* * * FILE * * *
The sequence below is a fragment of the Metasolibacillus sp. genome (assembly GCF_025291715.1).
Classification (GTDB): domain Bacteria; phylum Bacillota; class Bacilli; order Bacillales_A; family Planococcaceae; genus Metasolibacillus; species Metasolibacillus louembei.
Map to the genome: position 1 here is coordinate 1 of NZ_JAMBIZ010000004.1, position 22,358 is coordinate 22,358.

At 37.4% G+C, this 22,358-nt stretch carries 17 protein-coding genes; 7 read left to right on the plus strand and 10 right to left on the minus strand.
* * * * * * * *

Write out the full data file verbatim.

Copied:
The sequence below is a fragment of the Metasolibacillus sp. genome (assembly GCF_025291715.1).
Classification (GTDB): domain Bacteria; phylum Bacillota; class Bacilli; order Bacillales_A; family Planococcaceae; genus Metasolibacillus; species Metasolibacillus louembei.
Map to the genome: position 1 here is coordinate 1 of NZ_JAMBIZ010000004.1, position 22,358 is coordinate 22,358.

At 37.4% G+C, this 22,358-nt stretch carries 17 protein-coding genes; 7 read left to right on the plus strand and 10 right to left on the minus strand.